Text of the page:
The second scenario (Table 1) was similar to the first, except it was assumed that the barrel was not emptied when full, so that the maximum collected amount was 55 gal for any given day. In this scenario, rainwater harvesting provided an average of 1912 gal (34.8 barrels), with a range from 1154 gal (21.0 barrels) to 2839 gal (51.6 barrels). This scenario resulted in an annual savings of $27, with a range from $17 to $41, implying that the cost of a rain barrel could be recovered over 2–3 years.

A third, and more realistic, scenario (Table 1) assumed that the homeowner did not use the rain barrel if it rained more than 0.25 inch on a given day or if the level in the barrel was less than 25 gal, and only used the collected rainwater if the sequence of dry (user defined as rainfall ≤0.05 inch) days was 3 d or more. In this scenario, rainwater harvesting provided an average of 698 gal (12.7 barrels), with a range from 440 gal (8.0 barrels) to 870 gal (15.8 barrels). This scenario resulted in an annual savings of $18, with a range from $12 to $22, suggesting that the cost of a rain barrel would take 4–8 years to recover the cost of the rain barrel.

Using the same factors as in the third scenario to investigate the effect of catchment area, a fourth scenario (Table 1) showed that a decrease in the catchment area from 600 ft2 to 300 ft2 (the size of a garage or shed) provided only 626 gal (11.4 barrels), with a range from 409 gal (7.4 barrels) to 801 gal (14.6 barrels). However, scenario 5 (Table 1) with a doubling of the catchment area to 1200 ft2 (about half of an average roof in the United States) had very little beneficial effect due to the small capacity of the 55-gal barrel.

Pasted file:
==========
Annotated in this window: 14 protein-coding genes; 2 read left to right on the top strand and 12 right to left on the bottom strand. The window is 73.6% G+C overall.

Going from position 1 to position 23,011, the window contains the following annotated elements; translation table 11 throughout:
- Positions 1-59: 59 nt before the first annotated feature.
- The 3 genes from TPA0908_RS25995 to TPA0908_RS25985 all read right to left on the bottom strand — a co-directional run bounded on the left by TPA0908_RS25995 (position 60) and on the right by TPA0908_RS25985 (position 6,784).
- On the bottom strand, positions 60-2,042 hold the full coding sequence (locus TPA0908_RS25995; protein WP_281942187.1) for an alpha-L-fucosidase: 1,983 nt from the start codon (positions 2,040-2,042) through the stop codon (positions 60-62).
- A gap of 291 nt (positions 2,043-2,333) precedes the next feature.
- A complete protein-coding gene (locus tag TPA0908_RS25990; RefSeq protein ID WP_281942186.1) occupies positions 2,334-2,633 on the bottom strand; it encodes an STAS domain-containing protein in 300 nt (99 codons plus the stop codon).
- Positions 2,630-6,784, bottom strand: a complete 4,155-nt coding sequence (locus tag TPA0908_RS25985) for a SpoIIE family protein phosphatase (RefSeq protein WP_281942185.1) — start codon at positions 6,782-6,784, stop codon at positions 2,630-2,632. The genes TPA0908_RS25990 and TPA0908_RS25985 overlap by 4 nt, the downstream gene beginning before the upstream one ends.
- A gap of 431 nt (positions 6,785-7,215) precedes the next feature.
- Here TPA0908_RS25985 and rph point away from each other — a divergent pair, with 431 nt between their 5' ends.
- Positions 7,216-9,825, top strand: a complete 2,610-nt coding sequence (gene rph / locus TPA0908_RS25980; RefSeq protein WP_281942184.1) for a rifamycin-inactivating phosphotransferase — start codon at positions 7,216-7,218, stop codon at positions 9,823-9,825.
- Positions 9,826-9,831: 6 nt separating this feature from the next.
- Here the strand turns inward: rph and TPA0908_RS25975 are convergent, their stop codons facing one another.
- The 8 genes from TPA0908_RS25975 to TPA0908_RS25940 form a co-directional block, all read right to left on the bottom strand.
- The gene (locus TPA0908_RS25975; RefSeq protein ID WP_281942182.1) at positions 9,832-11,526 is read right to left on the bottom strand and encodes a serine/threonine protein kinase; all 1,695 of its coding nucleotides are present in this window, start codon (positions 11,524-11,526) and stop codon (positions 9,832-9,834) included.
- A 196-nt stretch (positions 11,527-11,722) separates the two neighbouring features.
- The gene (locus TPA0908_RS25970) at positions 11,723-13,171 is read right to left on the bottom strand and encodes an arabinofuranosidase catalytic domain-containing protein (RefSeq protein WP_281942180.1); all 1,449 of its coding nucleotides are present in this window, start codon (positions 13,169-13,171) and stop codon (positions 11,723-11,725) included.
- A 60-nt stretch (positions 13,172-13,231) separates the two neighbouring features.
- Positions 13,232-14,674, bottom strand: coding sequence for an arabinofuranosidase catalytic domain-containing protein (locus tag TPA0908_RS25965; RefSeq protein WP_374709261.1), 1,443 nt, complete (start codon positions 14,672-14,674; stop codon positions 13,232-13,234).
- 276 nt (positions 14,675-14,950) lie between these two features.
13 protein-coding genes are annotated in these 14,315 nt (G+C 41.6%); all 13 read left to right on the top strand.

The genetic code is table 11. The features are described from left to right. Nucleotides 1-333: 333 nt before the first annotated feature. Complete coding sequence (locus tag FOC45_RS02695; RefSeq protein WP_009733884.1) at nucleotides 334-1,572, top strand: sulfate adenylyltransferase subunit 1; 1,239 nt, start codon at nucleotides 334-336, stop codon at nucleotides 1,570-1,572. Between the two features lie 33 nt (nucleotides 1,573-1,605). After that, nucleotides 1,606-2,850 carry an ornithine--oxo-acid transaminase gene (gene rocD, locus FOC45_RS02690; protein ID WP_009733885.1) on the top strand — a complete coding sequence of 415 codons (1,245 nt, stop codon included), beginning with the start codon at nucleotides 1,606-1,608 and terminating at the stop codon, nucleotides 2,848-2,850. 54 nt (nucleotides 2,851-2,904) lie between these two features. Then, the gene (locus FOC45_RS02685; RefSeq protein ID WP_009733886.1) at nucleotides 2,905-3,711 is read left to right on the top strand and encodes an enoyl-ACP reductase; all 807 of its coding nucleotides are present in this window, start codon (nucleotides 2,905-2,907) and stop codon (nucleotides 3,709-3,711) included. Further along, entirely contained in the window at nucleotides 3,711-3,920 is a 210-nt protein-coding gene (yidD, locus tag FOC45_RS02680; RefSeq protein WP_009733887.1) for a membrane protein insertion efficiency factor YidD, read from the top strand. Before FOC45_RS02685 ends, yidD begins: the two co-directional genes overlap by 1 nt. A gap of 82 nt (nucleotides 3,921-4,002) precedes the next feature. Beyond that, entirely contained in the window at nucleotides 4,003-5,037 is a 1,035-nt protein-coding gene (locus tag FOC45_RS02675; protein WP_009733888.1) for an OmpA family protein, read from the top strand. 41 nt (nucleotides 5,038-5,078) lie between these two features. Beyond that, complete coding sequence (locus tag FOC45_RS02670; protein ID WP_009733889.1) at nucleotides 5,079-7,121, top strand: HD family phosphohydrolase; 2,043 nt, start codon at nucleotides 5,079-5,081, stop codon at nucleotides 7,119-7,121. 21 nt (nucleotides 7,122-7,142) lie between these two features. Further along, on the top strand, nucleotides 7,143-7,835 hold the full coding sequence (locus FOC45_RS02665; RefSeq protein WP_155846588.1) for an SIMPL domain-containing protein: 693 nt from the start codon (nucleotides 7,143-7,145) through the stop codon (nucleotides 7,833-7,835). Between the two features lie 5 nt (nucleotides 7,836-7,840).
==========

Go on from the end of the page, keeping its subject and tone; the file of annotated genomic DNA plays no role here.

In the sixth scenario (Table 1), the model showed that using a second barrel of equal capacity (55 gal) to capture the overflowing water from the first barrel increased the average seasonal harvested water to 1285 gal (23.4 barrels), with a range from 819 gal (14.9 barrels) to 1544 gal (26.1 barrels).

To investigate the effect of user preference of number of days without precipitation before using the water in the rain barrel, a seventh scenario (Table 1) showed that increasing the number of dry days from 3 d to 5 d before using the water in the barrel reduced the amount to 420 gal (7.6 barrels), with a range from 205 gal (3.7 barrels) to 605 gal (11.0 barrels), so this is not a recommended practice and homeowners should empty the barrel as frequently as possible. Changing the amount in the barrel required before emptying had little effect on the outcome.

Based on the results of the model for Knoxville, TN, the following parameters are recommended (Table 1): catchment area of 600 ft2, 90% harvest efficiency by reducing leaks and other problems with guttering and rain barrel, threshold of 0.10-inch precipitation for a wet day, minimum of only 2 d without precipitation before using water in the barrel, and using one overflow barrel. In this case, the homeowner in Knoxville, TN, annually can harvest an average of 1570 gal (28.5 barrels), at a cost savings of $22, and thus recover the cost of the two barrels in 3–6 years. Because a 400-ft2 food garden in Knoxville, TN requires an additional 2388 gal (43.4 barrels) of supplemental water (average of 32 years), successful rain water harvesting would meet about 66% of the seasonal irrigation water demands.

Units

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Literature cited

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Contributor Notes

Corresponding author. E-mail: loganj@utk.edu.